15-watt CFL = 70-watt incandescent
23-watt CFL = 100-watt incandescent
30-watt CFL = 120-watt incandescent
105-watt CFL = 420-watt incandescent

The numbers are downright staggering: A CFL uses about 1/5 the energy of a conventional incandescent light bulb and lasts around 10-times longer. Over the life-time of the CFL, this saves around $45 at an 8 cents per kw utility rate and double that with our actual delivered utility rate in Western New York (i.e., $90!?!).And the fact that YOU can make enough electricity at home to run them is even cooler.

What's in a Watt?

The commonly used term "watt" is actually an expression of electrical energy not light intensity. "Lumens" and "candlepower" are the terms that better describe the actual brightness, but they're unlikely to supplant "watts" anytime soon because of the years of use this term has seen in reference to incandescent light bulbs. Typical CFLs produce around 50 lumens per watt, while incandescent light bulbs produce around 10 lumens per watt. A candle produces 0.3 lumens per watt and T5 and T8 tube-style fluorescent lights can produce around 100 lumens per watt. (A low-pressure sodium light is actually the most efficient light source currently available producing up to 200 lumens per watt. Want to read next to one of these lights?)

FYI: When translated to physical energy, 1,000 W (1 kW) is approximately equal to 1.34 hp of work. (So I guess a 1 kW light bulb could pull a horse? -- viz., produce more "work.")

Candlepower like horsepower has an obvious derivation: the light intensity is compared with the brightness provided by a typical candle. The actual unit of measure is "foot candles" where 1 foot-candle is the amount of light striking an object one foot away from a lit candle. The more scientifically standardized term "candela" is approximately equal to one foot-candle. Lumens is another popular measure with each candela approximately equal to 12.57 lumens. (Actually, it's all a lot more technical than presented here, but this should give you a general idea of the equivalent "lighting power" of these measures.) Click here if you would like a simple, straightforward explanation of these terms devoid of the overly complex technical rhetoric that hamstrings the Wikipedia these days.

Most of the "watts" in incandescent lighting is actually wasted as heat energy with only about 2% going towards providing visible light Nonetheless, for a given "wattage" different incandescent lights typically provide comparable the levels of illumination. Hence, we all know what a typical 25-watt refrigerator light compared to 100-watt reading lamp looks like and understand how they're both dwarfed by those awesome 500-watt floodlights. For this reason, CFLs are often described by their equivalence to a given wattage of incandescent light, even though they actually consume about 1/5 the energy and therefore their real wattage is much lower lumen-for-lumen.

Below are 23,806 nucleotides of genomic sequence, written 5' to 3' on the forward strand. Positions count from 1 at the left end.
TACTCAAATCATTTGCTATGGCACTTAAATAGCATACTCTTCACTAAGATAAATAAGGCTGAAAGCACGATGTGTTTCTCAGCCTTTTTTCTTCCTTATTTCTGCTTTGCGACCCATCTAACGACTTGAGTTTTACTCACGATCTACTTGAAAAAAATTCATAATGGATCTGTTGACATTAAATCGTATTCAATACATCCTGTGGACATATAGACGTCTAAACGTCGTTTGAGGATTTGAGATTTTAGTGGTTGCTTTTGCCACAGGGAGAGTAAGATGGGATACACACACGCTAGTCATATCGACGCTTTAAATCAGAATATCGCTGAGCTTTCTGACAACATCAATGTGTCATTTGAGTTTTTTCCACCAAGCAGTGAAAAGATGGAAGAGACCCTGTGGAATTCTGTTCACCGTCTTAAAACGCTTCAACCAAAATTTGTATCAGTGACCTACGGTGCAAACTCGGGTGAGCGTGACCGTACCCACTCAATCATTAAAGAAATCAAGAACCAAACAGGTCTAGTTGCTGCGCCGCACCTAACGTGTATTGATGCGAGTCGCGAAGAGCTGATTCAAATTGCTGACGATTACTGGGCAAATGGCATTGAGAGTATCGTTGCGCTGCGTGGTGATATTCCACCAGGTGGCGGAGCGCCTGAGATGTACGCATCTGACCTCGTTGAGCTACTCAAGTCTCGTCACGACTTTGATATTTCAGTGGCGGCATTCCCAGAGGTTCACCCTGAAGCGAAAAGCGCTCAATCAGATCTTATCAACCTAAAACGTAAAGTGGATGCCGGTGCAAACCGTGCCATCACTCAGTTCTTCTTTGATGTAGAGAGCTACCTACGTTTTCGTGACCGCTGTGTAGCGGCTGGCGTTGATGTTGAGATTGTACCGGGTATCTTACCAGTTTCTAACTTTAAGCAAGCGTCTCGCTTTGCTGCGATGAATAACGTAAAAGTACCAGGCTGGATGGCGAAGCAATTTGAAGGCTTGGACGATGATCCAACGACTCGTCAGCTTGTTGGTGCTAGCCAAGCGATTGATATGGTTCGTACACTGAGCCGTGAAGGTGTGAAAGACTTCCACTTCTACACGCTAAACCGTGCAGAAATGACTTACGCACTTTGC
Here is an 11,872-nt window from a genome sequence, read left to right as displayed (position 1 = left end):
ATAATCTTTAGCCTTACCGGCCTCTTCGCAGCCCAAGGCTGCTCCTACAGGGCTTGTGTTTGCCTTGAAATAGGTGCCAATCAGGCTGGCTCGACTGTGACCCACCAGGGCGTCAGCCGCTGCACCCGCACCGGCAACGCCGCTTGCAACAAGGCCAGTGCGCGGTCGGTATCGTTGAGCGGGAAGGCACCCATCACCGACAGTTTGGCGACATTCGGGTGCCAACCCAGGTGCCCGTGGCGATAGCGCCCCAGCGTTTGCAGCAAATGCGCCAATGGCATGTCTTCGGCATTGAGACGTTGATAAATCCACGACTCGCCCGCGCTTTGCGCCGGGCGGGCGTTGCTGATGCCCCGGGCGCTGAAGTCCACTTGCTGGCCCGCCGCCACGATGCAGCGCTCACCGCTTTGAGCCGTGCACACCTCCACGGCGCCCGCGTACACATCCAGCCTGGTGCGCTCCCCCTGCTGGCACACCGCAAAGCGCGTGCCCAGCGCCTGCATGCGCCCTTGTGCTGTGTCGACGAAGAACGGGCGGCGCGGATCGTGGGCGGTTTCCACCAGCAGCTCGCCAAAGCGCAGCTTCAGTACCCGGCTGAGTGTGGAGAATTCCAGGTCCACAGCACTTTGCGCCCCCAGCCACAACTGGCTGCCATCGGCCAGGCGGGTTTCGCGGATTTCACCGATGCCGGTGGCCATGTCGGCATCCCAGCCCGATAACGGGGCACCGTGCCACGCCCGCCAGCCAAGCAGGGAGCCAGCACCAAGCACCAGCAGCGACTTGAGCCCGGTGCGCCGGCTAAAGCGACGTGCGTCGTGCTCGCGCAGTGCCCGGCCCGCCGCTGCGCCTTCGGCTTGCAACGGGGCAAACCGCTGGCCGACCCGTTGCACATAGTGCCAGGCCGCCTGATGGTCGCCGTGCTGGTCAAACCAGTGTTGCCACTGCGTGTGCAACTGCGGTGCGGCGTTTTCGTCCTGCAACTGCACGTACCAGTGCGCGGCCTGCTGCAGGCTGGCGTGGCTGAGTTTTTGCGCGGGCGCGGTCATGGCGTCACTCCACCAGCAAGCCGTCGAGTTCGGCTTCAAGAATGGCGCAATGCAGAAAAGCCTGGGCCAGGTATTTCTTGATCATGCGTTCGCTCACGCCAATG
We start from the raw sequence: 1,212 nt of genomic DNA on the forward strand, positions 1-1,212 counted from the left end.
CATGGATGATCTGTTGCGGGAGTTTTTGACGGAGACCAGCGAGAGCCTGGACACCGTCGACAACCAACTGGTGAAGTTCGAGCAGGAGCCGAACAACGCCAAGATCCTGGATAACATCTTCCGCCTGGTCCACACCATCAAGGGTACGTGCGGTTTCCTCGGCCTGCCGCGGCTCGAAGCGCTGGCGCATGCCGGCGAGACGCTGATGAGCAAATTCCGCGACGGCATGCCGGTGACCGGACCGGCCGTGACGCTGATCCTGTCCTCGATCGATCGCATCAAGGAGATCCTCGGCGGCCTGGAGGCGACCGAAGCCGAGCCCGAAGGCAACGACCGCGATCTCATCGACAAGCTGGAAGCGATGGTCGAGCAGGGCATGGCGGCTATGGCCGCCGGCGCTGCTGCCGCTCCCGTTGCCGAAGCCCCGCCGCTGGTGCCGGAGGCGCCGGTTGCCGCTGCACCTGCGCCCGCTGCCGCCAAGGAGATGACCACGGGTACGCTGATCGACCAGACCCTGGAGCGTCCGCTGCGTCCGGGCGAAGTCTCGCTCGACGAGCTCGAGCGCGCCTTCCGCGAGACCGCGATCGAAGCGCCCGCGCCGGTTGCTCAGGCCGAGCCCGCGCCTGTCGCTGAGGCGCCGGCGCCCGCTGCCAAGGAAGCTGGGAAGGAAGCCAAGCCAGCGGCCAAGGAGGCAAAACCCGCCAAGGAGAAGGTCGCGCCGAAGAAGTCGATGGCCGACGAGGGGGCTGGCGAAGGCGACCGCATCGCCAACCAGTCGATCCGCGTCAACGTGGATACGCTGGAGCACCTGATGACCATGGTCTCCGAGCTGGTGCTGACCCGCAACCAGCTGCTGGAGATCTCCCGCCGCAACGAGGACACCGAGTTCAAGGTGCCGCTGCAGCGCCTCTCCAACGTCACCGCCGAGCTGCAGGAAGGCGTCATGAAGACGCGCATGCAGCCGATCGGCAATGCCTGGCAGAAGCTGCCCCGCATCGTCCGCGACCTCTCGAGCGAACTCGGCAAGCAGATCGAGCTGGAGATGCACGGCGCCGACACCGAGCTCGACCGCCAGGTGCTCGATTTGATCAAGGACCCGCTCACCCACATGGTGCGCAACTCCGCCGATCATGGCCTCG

FYI: Fluorescent lights are actually 10 to 20% efficient compared with the typical incandescent light bulb which is only around 2% efficient. The actual efficiency of a fluorescent light depends on its specific design, with industrial fluorescent lighting enjoying the highest ratings of around 20% efficient, while CFLs are usually on the lower end at only 10-15% efficient (Remember, CFLs have design limitations because of their compact size.). Still, CFLs are 4 to 5-times more efficient than the typical incandescent light.

There are a few things to note about compact fluorescent light bulbs (CFL).

  • First, they work with mechanical and relay types of switches and timers, but you need special dimmable CFLs to work with most light dimmers and electronic switches such as X10 controls. Harbor Freight's inexpensive lamp and appliance timer that we recently reviewed works very well with CFL as well as standard fluorescent and incandescent lights.
  • Second, they come in a variety of color temperatures: cool is the standard appearing, typical fluorescent light that many people like for area and general ambient lighting (cool white is used to describe cool lighting with just a bit warmer hue that lacks any bluish overtones); warm better simulates a conventional incandescent light which some people prefer for reading; and full spectrum emulates the natural light of the sun and is used for ambient lighting and some applications find it suitable as a plant-grow light; CFLs even come in an assortment of primary colors.